Silicon Valley may be the techiest place on earth, but even here, the way people open the front door hasn’t changed much in a century. Most of us still get in by turning a flat metal key into a lock. Visitors ring doorbells, and we peep at them through peepholes. If we’re out, keyless guests are out of luck.
If investors have their way, that status quo will look quite primitive in a few years. So far this year, venture investors have poured more than $200 million into an assortment of companies with businesses and technologies tied to keys, locks, and building access. To date, those companies have more than $500 million, according to an analysis of Crunchbase funding data.
Several startups have business models tied to traditional keys, including offering tools to more easily copy and keep track of them. Most of the funding, however, has gone to companies offering digital alternatives to metal keys, including systems that tie in smartphone apps to monitor and control who gets through the door.
“Locks are anachronistic and inconvenient in today’s digital age,” Jason Johnson, CEO of August Home, a developer of smartphone-enabled keyless entry systems, told Crunchbase News. “People shouldn’t have to carry their keys with them all the time when they are only used one to two times a day.”
Moreover, Johnson says, virtual keys give users more control. They get more information about who accesses their home and when. Users can also revoke virtual keys instantly, eliminating some of the worries that come with sharing physical keys.
Why Now For Keyless Entry?
Timing of investments seems tied to projections for consumer adoption more than major technological breakthroughs. Card access systems for buildings and keyless entry for cars, after all, have been around for decades. Smartphone apps for security monitoring are also nothing new. While funded startups are developing proprietary technologies, market timing is motivating backers to put money into scaling operations now.
The biggest round this year went to Ring, a developer of connected doorbells and security systems that closed a $109 million Series D financing in January. August closed a $25 million funding round in July, and KeyMe, which lets people make copies of physical keys using a digital image, closed on $25 million in September. (See a full list of funded startups here.)
Pitches about the virtues of virtual keys hold particular appeal in the e-commerce age. Deliveries become much more convenient when one doesn’t have to wait at home to open the door or worry about leaving stuff outside. The ability to allow limited or one-time access, along with an electronic record of entry, also offers some measure of security.
The growth forecasts look enticing. To a large degree, lock and building access-related investments are an extension of the connected home space, with startups and tech giants alike eyeing everything from doors to appliances to thermostats to sprinkler systems. Forrester Research projects that U.S. adoption of smart home devices will grow at a 42 percent compound annual growth rate over the next five years.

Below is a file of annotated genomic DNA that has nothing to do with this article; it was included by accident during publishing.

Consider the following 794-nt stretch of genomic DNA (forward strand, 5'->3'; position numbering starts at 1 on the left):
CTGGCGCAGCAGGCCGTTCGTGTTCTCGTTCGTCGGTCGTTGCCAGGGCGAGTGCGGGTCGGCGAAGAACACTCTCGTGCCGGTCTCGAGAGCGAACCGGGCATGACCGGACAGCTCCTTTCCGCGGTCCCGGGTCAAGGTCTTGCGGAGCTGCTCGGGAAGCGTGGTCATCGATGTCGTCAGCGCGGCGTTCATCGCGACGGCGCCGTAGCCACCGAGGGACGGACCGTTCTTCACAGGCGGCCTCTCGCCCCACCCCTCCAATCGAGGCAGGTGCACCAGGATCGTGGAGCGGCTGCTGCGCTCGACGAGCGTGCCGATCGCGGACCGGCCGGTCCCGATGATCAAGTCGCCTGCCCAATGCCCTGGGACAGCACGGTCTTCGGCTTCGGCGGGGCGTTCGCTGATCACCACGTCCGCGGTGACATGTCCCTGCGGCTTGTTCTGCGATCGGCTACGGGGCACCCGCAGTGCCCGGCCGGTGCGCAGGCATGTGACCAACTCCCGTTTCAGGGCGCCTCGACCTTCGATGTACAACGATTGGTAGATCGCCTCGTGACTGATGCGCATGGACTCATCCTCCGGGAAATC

Growing adoption of connected home systems provides a key entry point for key and door tech. As Amazon and Google compete to sell more Alexa and Google Home devices, they’re partnering with a host of companies developing compatible devices. Buyers of connected home systems are also looking for ways to get value from their purchases, and the front door is an obvious place to look.
Traditional Meets Technical
It’s not clear whether startups will dominate in key and home access innovation. Old school lock makers, security system providers, and tech giants are all competing for market share.
Traditional lock makers, in particular, are investing to keep up with the times. Schlage, a lock maker founded in 1920, has been developing add-ons for locks and smart deadbolts that offer compatibility with Apple, Android, and Amazon Alexa. Yale Locks, with a history dating back to the 1840s, also sells smart door locks and alarms and a digital door viewer.
Google’s also planning a big play for the front door. Its Nest smart thermostat subsidiary plans to roll out a video doorbell called the Nest Hello early next year. Amazon has also been exploring smart doorbells to provide controlled access for deliveries.
Startups, however, may derive some strategic benefit from having no legacy product lines to sustain or proprietary platforms they’re obligated to support. Moreover, smart lock systems don’t necessarily require giving up traditional keys.
“The best digital solutions have analog fallbacks,” says August’s Johnson, who says his system is designed as an addition to existing locks, not a replacement.
So maybe we won’t be throwing away the keys just yet. But we will have the option of using them a lot less.
Illustration: Li-Anne Dias
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